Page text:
Satellite Program
Imagine Science in Lismore
Joining LabX in New South Wales, Australia
We're very happy to announce that our third satellite program of 2018 will be our very first in Australia, making Antarctica the only continent not to host Imagine Science... for now. We'll be taking part in the outdoor program Plein Air: Imagine Science which, along with 90 minutes of favorite films circulating around ideas of data and enviroment, will also feature the solar data sonifcation work of Dr. Barry Hill and his Sonic Sunflower.

The program, which will take place at the Lismore Quad May 19, will also be our first collaboration with LabX, a research cluster at Southern Cross University for Environmental Arts, Science and Activism begun by longtime ISF friend and alumni filmmaker Grayson Cooke.

Complete program details:

Icarus (César Pesquera, France, 2013, 4min) George Yoshitake was the last survivor among the secret group of cameramen, who between 1945 and 1962, filmed the nuclear tests made by the US Army at the Nevada desert and the Pacific Ocean. The sound of his voice triggers the animation of the main element in the film. ICARUS is a film about the fascination of looking, the greedy impulse of capturing images, the essence of filmmaking itself

Slow Life (Daniel Stoupin, Australia, 2014, 4min )
Colorful "slow" marine animals come to life with complex focus-stacking time-lapse techniques. Corals and sponges play crucial roles in the ocean ecosystems, yet our understanding of their daily lives is highly limited.

The Great Silence (Allora & Calzadilla, USA, 2016, 16min)
Arecibo, the world's largest radio telescope, is located in Esperanza, Puerto Rico, which is also home to a critically endangered species of parrots. The telescope functions as an ear that is capable of capturing signs of extraterrestrial intelligence. The witty messages from the parrots remain unnoticed.

Hope Island (Charles Lindsay, Canda, 2015, 7min)
Ctenophora / Comb Jellies are the oceanic species that recently initiated a radical re-drawing of the Tree of Life - from the bottom up. This video was captured during a full moon upwelling at Hope Island, British Columbia - as raw material for installations that consider alternate evolutionary paths and the idea of life elsewhere in the universe.

Confluence (Noah Shulman, USA, 2014, 6min)
There is always movement, even in stillness. Things around us are constantly changing in tiny ways that we don't notice, eventually building up to growth and death.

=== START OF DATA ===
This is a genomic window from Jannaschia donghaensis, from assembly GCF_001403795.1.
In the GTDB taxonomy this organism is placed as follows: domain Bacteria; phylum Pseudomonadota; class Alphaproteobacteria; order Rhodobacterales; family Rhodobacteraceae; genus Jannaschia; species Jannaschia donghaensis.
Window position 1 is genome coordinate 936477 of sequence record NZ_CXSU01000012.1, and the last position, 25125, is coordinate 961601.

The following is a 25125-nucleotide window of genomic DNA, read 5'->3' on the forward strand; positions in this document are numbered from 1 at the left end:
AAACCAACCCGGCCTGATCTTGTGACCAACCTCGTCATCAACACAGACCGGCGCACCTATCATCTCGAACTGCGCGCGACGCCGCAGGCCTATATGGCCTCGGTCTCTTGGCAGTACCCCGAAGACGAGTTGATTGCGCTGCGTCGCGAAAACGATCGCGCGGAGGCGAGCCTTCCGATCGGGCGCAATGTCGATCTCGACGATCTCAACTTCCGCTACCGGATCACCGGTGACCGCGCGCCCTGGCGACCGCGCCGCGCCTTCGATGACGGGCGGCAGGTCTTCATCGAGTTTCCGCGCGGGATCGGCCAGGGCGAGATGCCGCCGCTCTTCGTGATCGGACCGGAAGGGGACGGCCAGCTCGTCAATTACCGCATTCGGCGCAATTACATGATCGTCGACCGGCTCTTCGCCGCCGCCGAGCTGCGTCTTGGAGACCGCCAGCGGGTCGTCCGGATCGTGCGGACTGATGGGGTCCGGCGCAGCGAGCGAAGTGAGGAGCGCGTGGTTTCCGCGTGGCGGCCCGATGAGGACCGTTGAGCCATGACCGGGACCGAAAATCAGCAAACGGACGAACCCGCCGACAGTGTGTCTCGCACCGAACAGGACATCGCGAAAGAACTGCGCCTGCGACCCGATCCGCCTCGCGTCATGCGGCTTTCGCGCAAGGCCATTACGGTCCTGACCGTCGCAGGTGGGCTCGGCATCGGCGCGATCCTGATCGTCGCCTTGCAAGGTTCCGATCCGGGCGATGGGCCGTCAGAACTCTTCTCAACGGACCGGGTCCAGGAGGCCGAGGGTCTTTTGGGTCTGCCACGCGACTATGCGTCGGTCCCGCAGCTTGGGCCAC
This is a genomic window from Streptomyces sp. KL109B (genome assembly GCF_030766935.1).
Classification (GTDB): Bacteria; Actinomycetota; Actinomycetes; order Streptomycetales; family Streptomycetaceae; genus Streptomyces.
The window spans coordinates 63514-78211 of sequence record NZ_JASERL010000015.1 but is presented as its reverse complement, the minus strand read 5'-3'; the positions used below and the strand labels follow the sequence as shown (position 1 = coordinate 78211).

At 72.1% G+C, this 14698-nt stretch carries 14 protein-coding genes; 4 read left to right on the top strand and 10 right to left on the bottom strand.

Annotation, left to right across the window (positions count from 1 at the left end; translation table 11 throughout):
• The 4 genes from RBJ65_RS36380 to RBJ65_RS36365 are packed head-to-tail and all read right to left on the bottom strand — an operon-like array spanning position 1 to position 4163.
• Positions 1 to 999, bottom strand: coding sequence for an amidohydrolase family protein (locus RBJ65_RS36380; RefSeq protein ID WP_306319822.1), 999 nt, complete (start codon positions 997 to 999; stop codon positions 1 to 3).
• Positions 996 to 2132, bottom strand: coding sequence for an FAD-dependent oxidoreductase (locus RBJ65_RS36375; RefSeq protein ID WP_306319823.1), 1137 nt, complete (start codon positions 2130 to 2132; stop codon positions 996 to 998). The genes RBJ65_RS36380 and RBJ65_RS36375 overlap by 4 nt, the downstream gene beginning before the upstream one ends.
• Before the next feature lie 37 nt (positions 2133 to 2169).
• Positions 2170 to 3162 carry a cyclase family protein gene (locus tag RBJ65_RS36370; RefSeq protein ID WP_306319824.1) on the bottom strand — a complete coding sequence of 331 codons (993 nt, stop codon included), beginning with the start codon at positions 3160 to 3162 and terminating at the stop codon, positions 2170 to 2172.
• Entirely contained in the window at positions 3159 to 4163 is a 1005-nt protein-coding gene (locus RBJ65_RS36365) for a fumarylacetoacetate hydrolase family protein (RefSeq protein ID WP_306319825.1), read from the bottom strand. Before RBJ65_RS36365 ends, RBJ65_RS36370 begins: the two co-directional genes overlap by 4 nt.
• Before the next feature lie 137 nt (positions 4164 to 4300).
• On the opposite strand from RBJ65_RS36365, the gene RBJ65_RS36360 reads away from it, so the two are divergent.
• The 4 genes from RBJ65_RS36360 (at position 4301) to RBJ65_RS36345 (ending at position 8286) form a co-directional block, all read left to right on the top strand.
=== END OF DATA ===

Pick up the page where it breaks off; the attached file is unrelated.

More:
Urth (Ben Rivers, UK, 2016, 19min)
Urth documents the failed and shut-down ecosystem Biosphere 2.0 in Arizona. A science-fiction-like, pyramidal building and a laboratory for the creation of an artificial Planet Earth to deal with climate change's destruction of our own version.

Kaltes Tal
(Johannes Krell & Florian Fischer, Germany, 2016, 12min)
Oscillating between aesthetic and documentary forms, KALTES TAL describes the daily business of a strip mine harvesting lime. The material removed is processed and returned to nature through forest liming. This measure attempts to counteract acid rain that troubles the forest floor. A cycle like a Mobius strip – an irreversible consequence due to the mining materials in order to restore the fragile natural balance. Lime dust delicately dusts the forest floor. A white, spherical alternative world opens, questioning our ambivalent relationship to nature.

Open Field Delerium Error (Nate Dorr, USA, 2016, 1min)
A mouse explores the clear Plexiglas enclosure of the "Open Field Test", displaying the tension between urge to explore and anxiety. The test is often videotaped and digitized for later analysis. In this case, playback revealed violently colorful digital error. This film recomposes the test run out of over 4000 individually-captured frames of corrupted video. The mouse, doubtless, remains unaware.

Biosemiotic Borneo (Ursula Biemann, Switzerland / Borneo, 2016, 14min)
Biosemiotic Borneo ­– a more explicitly sonic than visual piece of art – lingers around a giant Banyan tree that stands in the Meratus Mountains in Southeast Borneo. Drawing attention to the semiotic processes of world-making in nature, the audio-visual work explores how artists and field biologists go about sensing and making sense of dense forest ecologies of Borneo using new methods that describe entire genetic assemblages as fluid text.

Quiet Zone (Karl Lemieux & David Bryant, Canada, 2015, 14min)
In Quiet Zone, the filmmakers take us deep into the world of those who suffer from electromagnetic hypersensitivity. These "wave refugees" settled in West Virginia around the Green Bank observatory, in an area known as the National Radio Quiet Zone.
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